Experience the sights, sounds, and even the smells of each season as if you were living in the region’s rural 1880s. Walk among authentic farm buildings typical of the region and visit the mule, sheep, cow and other farm animals that contributed to the family’s livelihood. Stroll through the garden and see the corn, cotton, sugar cane, sweet potatoes, and other vegetables. Discover our rural industries—turpentining in the B.O. Wood Turpentine Commissary, blacksmithing, syrup-making, and milling. Discover the simple living and sleeping arrangements in the farmhouse or the cooking appliances and tools in the kitchen.
Farm animals include: cow, chickens, mules, pigs, sheep, goats, and geese.
Step back in time as you pass through the doors of our historic buildings reminiscent of southern living in years past – Bellevue plantation house, Bethlehem Missionary Baptist Church, Seaboard Airline Caboose, and Concord Schoolhouse. Each structure represents a community function through which the residents created a sense of purpose and sense of place for themselves and their children.
Bethlehem Missionary Baptist Church
Established in 1851, Bethlehem Missionary Baptist was the first regularly organized black church in the State of Florida. In 1937, the congregation rebuilt the church using many of the original’s hand hewn timbers. The church was moved to the Tallahassee Museum and conserved as a Bicentennial project of Florida A & M University.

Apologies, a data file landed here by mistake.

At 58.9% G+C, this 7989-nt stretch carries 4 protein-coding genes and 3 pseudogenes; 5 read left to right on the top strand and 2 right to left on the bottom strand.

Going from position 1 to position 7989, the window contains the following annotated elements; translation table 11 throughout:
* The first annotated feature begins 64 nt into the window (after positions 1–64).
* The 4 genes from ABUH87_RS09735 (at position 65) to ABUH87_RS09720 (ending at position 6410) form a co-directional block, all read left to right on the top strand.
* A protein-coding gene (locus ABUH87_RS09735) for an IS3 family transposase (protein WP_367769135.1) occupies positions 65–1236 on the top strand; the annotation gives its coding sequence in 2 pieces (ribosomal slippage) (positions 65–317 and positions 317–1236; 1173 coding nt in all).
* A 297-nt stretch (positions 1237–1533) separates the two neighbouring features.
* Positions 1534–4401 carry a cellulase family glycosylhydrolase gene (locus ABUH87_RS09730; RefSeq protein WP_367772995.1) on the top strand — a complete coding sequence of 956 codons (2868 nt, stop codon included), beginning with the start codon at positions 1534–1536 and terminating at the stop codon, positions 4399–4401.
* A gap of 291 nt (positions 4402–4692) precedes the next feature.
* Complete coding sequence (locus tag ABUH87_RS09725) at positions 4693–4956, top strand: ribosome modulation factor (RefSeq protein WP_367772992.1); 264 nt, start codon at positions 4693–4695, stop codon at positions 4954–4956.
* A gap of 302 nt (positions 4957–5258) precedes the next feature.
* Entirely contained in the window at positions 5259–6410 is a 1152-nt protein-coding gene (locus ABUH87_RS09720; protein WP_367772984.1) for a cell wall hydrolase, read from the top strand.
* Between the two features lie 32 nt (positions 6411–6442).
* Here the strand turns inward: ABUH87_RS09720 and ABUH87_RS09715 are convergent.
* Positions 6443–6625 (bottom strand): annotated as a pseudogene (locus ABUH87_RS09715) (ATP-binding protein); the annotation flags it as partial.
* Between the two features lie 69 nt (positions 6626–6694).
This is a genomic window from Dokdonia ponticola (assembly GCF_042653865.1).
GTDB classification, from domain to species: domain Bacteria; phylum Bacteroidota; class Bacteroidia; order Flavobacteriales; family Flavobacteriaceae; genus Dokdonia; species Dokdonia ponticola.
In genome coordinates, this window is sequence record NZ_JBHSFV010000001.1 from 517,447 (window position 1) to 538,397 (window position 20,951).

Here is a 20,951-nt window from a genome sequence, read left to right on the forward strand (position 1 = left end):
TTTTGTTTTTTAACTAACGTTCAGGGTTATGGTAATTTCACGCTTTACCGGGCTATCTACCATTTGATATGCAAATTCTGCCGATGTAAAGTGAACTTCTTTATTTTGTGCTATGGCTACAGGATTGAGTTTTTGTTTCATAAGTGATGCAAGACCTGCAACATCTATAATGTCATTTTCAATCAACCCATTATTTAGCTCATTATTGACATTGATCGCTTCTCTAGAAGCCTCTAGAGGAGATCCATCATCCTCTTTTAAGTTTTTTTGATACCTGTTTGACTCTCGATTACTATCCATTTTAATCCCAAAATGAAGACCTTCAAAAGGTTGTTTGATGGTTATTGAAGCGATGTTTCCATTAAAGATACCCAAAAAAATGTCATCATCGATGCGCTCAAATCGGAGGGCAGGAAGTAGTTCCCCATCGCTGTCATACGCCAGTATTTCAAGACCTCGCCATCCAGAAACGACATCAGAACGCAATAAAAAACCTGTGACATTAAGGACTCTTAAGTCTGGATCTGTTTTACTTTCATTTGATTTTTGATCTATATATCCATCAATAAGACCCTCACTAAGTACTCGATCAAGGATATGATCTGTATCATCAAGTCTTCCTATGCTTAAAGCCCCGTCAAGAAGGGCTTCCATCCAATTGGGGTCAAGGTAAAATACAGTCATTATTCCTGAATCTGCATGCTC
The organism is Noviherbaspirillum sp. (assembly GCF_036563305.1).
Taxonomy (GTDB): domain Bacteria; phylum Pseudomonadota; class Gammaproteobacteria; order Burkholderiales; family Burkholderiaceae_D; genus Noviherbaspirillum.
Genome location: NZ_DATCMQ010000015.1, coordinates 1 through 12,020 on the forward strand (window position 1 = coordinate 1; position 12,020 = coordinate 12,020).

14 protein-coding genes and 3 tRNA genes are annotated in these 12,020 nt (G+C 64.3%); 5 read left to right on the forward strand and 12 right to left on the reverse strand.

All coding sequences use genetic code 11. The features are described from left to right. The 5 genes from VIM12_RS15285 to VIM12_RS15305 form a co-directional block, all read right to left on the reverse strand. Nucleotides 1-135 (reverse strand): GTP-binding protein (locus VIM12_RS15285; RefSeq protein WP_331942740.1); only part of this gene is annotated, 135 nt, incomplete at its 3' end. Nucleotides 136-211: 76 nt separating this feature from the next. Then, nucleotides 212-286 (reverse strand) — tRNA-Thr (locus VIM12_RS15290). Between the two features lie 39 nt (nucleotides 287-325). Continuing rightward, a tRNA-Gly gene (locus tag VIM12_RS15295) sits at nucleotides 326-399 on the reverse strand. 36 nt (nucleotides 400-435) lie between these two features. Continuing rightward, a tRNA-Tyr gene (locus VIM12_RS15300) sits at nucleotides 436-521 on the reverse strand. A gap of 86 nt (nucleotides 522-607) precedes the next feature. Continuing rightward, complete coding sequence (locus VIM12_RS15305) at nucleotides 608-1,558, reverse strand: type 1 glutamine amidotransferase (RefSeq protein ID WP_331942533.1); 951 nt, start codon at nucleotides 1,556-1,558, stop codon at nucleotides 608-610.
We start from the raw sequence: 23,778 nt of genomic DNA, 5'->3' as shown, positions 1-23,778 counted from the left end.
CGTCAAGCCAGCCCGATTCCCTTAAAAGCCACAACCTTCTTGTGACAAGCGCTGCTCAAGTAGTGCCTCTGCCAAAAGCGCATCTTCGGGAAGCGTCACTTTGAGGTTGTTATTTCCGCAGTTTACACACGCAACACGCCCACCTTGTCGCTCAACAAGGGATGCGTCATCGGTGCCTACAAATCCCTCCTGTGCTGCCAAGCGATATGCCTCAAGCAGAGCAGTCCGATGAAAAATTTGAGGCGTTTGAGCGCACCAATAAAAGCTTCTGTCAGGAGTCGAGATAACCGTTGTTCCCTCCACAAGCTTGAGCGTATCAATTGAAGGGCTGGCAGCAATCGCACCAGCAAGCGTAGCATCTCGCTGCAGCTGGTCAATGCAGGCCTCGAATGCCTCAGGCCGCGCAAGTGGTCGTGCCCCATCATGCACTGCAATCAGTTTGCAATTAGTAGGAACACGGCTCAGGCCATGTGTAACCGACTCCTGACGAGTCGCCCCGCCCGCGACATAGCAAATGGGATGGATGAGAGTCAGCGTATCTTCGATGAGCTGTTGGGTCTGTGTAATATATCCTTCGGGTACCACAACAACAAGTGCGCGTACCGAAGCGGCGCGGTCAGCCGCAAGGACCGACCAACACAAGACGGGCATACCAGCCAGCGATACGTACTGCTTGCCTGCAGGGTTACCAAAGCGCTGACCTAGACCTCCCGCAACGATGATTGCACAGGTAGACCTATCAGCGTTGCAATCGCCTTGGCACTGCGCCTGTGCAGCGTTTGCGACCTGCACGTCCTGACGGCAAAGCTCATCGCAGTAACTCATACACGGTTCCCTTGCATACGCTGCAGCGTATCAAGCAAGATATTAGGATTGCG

The Concord Schoolhouse
The Concord School came into existence in the late 1870s during Reconstruction when most southern communities, assisted by the Freedmen’s Bureau and the churches, established local schools for the children of former slaves. Originally located near the town of Miccosukee in Leon County, the school probably met in the Miccosukee A.M.E. church until this building was constructed in 1897.
Seaboard Airline Caboose
From the era of Jim Crow through the Civil Rights movement, the Seaboard railroad crossed North Florida, supporting the growth of rural communities as it moved cash crops from field to market. Climb into the cupola and imagine life on the rails as a brakeman or conductor in the 1920s caboose!
Catherine Murat, born a Virginian, moved to Florida with her parents where she met and married a Frenchman, Achille Murat, nephew of Napoleon. Related to George Washington by birth, she became a French princess by marriage. She lived at Bellevue from 1854 to 1867 and owned twenty-five enslaved descendants of Africans. The enslaved worked in the cotton fields, provided skilled labor, and tended to the cooking. Explore these contrasting plantation communities at Bellevue’s house, kitchen, and slave cabin.
Stroll the Museum’s elevated boardwalks and experience amazing living displays of native animals in their natural settings. Discover the rare Florida panther and red wolf, playful river otter, shy white-tailed deer, sleepy bears, tree climbing grey foxes, gobbling wild turkeys, and other native species. Observe and appreciate these ambassadors from the wild who live or once lived in the Big Bend region. These animals would not survive in the wild; they were either raised in captivity or have limited abilities as a result of injury.
Native animals on exhibit include:
- Red Wolf
- Black Bear
- North American River Otter
- White Tailed Deer
- Red Fox
- Grey Fox
- Striped Skunk
- Florida Panther
- Birds of Prey – Bald Eagle, Screech Owl, Great Horned Owl, Red Tailed Hawk
- Box Turtle
- Duck – Ringneck, Wood, Lesser Scaup
- Wild Turkey
- Snakes – Eastern Indigo Snake, Florida Pine Snake, Gray Rat Snake, Red Rat Snake, Eastern King Snake, Banded Water Snakes, Eastern Diamondback Rattlesnake, Cottonmouth Snake
- Gopher Tortoise
- Yellow Bellied Slider Turtle
- Alligator Snapping Turtle